Tigrayan forces retook Mekelle, the region’s capital, on 28 June, seven months after Abiy Ahmed, Ethiopia’s prime minister, occupied the city with federal troops. Initially, the government claimed it had complete control over Tigray province, and that it was just mopping up sporadic resistance. Evidently not, but contradictory accounts make it difficult to ascertain what exactly is happening. This reversal of Tigray’s fortunes came after initial losses following a brutal invasion by both Ethiopian federal forces and the Eritrean army. The invaders committed severe and numerous human right...

The Morning Star’s not-so-secret support for Galloway

The Morning Star appeared to welcome Labour’s victory (albeit a narrow one) in Batley and Spen: “Labour activists are breathing a sigh of relief... The result is a welcome sign that Tory advances across northern England are not unstoppable... it also shows the importance of locally rooted politics...” I say “appeared to welcome” the result because those words come from an editorial published in the 3-4 July edition — two days after the result. Before then, there was nothing to indicate that the paper was supporting Labour and a lot to suggest that it didn’t. In fact, even that editorial went...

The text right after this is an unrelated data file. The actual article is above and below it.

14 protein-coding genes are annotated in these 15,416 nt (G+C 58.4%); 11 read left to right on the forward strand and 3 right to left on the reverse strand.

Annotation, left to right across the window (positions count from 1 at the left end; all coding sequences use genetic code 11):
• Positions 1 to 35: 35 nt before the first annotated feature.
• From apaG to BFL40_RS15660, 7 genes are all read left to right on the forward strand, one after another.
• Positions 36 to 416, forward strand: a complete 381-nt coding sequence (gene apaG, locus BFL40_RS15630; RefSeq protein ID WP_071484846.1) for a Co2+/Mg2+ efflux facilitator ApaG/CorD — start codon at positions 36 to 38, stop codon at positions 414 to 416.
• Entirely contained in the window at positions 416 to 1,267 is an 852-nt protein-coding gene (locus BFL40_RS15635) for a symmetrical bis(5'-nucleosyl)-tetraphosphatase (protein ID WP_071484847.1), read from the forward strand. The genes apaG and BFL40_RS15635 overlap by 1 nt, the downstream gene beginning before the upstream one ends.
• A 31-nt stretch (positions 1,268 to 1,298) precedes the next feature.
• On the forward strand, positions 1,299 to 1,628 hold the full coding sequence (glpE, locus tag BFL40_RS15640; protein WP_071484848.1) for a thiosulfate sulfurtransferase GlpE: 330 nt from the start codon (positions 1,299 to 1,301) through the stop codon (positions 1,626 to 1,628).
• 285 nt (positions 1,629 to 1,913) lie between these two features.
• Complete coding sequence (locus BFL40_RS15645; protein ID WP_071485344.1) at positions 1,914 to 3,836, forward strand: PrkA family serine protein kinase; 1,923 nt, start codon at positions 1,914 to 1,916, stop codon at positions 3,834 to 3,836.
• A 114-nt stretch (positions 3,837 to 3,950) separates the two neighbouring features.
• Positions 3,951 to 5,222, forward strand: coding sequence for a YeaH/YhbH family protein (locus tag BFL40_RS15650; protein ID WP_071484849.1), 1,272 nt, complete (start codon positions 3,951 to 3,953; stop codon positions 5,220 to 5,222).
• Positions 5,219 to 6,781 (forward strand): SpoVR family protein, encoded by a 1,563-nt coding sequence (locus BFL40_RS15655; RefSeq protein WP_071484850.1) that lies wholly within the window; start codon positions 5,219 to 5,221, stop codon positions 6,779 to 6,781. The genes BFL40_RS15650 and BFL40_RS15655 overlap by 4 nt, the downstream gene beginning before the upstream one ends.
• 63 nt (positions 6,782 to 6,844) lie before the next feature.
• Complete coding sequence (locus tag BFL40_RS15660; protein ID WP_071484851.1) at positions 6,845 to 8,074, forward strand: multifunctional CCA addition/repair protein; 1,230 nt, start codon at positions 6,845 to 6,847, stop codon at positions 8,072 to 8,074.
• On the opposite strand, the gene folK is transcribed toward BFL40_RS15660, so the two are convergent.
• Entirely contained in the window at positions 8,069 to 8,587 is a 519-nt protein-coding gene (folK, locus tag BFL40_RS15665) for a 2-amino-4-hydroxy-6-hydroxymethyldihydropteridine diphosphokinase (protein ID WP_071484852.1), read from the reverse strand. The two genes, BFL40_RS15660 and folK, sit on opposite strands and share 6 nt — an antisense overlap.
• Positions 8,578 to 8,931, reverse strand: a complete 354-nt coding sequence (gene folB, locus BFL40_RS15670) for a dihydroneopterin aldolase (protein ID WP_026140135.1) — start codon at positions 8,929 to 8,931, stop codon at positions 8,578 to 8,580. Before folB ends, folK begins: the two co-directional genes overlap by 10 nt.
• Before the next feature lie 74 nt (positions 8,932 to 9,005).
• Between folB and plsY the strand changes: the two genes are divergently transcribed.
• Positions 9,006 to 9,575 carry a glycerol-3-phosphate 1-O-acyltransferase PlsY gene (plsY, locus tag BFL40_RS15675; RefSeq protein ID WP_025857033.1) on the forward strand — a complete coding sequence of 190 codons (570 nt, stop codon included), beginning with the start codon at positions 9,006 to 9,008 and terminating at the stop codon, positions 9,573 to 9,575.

Complexities of vaccine policy

Unite, Unison and GMB leaders’ opposition to compulsory vaccination for care home workers, echoed by Ali Treacher’s article (Solidarity 598), has me in two minds. At the very least, it’s more complicated than presented. It is undoubtedly a cynical and hypocritical move by a government that has demonstrated extreme disdain for the lives of both workers and care home residents, refusing the most obvious and far more important measures like universal 100% sick pay. However, that hypocrisy doesn’t mean the labour movement should necessarily campaign against the policy itself, or its extension to...

What we mean by socialist feminism